AMD on Tuesday disclosed some additional details about its upcoming codenamed Rome processor based on its Zen 2 microarchitecture. As it turns out, the company will use a new design approach with its next-generation EPYC CPUs that will involve CPU ‘chiplets’ made using TSMC’s 7 nm manufacturing technology as well as an I/O die made using a 14 nm fabrication process.

AMD’s chiplet design approach is an evolution of the company’s modular design it introduced with the original EPYC processors featuring its Zen microarchitecture. While the currently available processors use up to four Zen CPU modules, the upcoming EPYC chips will include multiple Zen 2 CPU modules (which AMD now calls ‘chiplets’) as well as an I/O die made using a mature 14 nm process technology. The I/O die will feature Infinity Fabrics to connect chiplets as well as eight DDR DRAM interfaces. Since the memory controller will now be located inside the I/O die, all CPU chiplets will have a more equal memory access latency than today’s CPU modules. Meanwhile, AMD does not list PCIe inside the I/O die, so each CPU chiplet will have its own PCIe lanes.

Separating CPU chiplets from the I/O die has its advantages because it enables AMD to make the CPU chiplets smaller as physical interfaces (such as DRAM and Infinity Fabric) do not scale that well with shrinks of process technology. Therefore, instead of making CPU chiplets bigger and more expensive to manufacture, AMD decided to incorporate DRAM and some other I/O into a separate chip. Besides lower costs, the added benefit that AMD is going to enjoy with its 7 nm chiplets is ability to easier bin new chips for needed clocks and power, which is something that is hard to estimate in case of servers.

This is a breaking news. We are updating the news story with more details.

Source: AMD

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  • MagpieSVK - Wednesday, November 7, 2018 - link

    Maybe they will create 2 Channel 2 infinity fabric interconnect IO chip and use it with 2 chiplets in R7 series and with one chiplet one GPU on APU lineup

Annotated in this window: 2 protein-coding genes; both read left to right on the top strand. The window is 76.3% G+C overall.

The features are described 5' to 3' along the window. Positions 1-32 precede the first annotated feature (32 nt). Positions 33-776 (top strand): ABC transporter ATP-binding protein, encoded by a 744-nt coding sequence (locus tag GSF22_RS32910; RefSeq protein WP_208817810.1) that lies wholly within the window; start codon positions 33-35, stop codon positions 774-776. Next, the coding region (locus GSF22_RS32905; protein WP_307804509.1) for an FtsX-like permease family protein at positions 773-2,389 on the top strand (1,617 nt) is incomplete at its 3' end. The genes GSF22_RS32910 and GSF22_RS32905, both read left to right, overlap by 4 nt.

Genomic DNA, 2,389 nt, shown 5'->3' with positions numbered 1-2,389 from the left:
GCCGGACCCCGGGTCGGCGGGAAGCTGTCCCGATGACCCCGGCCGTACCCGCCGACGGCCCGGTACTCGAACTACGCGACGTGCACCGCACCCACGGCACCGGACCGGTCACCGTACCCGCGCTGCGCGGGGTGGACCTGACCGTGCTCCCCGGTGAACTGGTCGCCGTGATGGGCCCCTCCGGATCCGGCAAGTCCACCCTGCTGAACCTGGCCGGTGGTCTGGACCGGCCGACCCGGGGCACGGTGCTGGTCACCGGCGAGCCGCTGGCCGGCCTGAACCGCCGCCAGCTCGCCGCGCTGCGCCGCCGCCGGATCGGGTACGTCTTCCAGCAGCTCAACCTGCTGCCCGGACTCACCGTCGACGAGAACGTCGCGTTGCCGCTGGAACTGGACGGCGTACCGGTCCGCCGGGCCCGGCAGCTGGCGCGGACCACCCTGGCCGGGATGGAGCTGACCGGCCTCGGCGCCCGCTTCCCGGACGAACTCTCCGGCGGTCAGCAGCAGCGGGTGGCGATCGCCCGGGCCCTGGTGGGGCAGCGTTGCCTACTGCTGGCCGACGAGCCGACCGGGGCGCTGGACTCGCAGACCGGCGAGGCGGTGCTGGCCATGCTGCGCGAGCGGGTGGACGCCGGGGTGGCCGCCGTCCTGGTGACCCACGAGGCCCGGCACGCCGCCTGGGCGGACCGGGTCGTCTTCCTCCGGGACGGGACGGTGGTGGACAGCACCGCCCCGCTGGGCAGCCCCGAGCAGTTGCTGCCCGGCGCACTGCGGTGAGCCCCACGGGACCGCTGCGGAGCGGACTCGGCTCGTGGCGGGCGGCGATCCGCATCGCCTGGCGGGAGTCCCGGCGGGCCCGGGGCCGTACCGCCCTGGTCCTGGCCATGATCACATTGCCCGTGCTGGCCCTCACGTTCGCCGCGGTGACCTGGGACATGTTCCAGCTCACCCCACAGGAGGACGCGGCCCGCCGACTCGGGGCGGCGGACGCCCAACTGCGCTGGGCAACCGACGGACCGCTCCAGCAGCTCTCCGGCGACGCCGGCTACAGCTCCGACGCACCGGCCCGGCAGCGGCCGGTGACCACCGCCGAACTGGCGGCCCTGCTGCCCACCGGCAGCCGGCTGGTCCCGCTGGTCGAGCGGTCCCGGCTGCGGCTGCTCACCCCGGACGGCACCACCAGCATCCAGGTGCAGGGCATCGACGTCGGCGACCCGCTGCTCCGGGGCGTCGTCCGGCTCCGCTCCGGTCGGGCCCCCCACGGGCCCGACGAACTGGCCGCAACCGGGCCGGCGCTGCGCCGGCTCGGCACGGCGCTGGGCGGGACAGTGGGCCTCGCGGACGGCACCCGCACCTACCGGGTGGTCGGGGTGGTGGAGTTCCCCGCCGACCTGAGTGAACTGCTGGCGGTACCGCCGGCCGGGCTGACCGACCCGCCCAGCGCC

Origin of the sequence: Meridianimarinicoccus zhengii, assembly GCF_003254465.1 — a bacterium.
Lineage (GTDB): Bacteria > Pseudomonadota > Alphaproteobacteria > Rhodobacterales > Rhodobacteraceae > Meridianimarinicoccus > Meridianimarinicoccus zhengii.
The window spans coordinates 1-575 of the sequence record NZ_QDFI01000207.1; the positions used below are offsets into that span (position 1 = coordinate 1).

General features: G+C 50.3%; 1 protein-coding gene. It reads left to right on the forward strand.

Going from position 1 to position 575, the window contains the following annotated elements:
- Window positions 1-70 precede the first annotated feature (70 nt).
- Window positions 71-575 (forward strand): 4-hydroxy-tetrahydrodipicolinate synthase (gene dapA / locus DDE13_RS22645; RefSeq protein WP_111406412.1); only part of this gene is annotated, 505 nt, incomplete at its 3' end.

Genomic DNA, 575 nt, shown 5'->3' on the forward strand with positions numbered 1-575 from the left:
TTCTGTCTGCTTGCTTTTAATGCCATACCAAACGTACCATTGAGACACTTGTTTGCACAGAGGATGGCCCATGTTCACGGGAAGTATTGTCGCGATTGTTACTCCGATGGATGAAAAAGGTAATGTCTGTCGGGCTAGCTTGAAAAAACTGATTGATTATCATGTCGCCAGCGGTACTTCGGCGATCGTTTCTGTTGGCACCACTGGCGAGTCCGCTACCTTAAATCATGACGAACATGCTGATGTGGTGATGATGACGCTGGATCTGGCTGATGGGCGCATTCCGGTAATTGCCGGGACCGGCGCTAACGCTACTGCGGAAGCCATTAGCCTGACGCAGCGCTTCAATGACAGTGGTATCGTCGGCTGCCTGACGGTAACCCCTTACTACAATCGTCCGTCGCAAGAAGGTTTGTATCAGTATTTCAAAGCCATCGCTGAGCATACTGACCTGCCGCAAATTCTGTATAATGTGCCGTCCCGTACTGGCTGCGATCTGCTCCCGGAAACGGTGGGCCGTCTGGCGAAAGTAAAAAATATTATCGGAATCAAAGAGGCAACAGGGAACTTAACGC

• Targon - Wednesday, November 7, 2018 - link

    The real beauty of the approach that AMD is taking is that they can scale the design and evolve things well. Those Zen2 cores for example tie into the IO "module", but the IO module itself can be updated and get different configurations based on the target processor, socket, or whatever. Since AMD has supported Gen-Z consortium, I expect that all of this will come together in 2020 or 2021 where the need for dedicated PCI Express lanes on the CPU won't be needed, because those will hang off the Gen-Z bus, and all of those pins currently used for PCI Express support can then be used to tie into Gen-Z for a LOT of bandwidth.
  • jmnewton - Wednesday, November 7, 2018 - link

    I'm pretty sure the IO Pins are just generic high-speed SERDES that can internally be routed to control logic for IF 2.0, PCIe 4, GenZ, OpenCAPI, NVMe direct, USB 3.2, Ethernet, etc. If you look at many chipsets from Intel, AMD the motherboard implementation dictates which control logic gets connected to that physical port. Sometimes it can be bifurcated (think: (1) 16x PCIe 4.0 port or 1 8x PCIe 4.0 port + 2 USB 3.2 ports, etc).

    It will be very interesting to see what options they do have for the IO die and its configurability.

    I also think they might use some similar kinds of MCM setups for a set of Zen2 dies with a set of Radeon dies. Imagine 2 Zen2 dies + a decent Radeon die (or 2) and you've got a pretty nice workstation part. Your "APU" now becomes a mix-n-match game between the 2 sets of dies.
  • Azix - Thursday, January 10, 2019 - link

    Does not listing PCI-e mean that each chiplet will have its own lanes? Isn't PCI-e I/O? Isn't that almost all the I/O in PCs nowadays?

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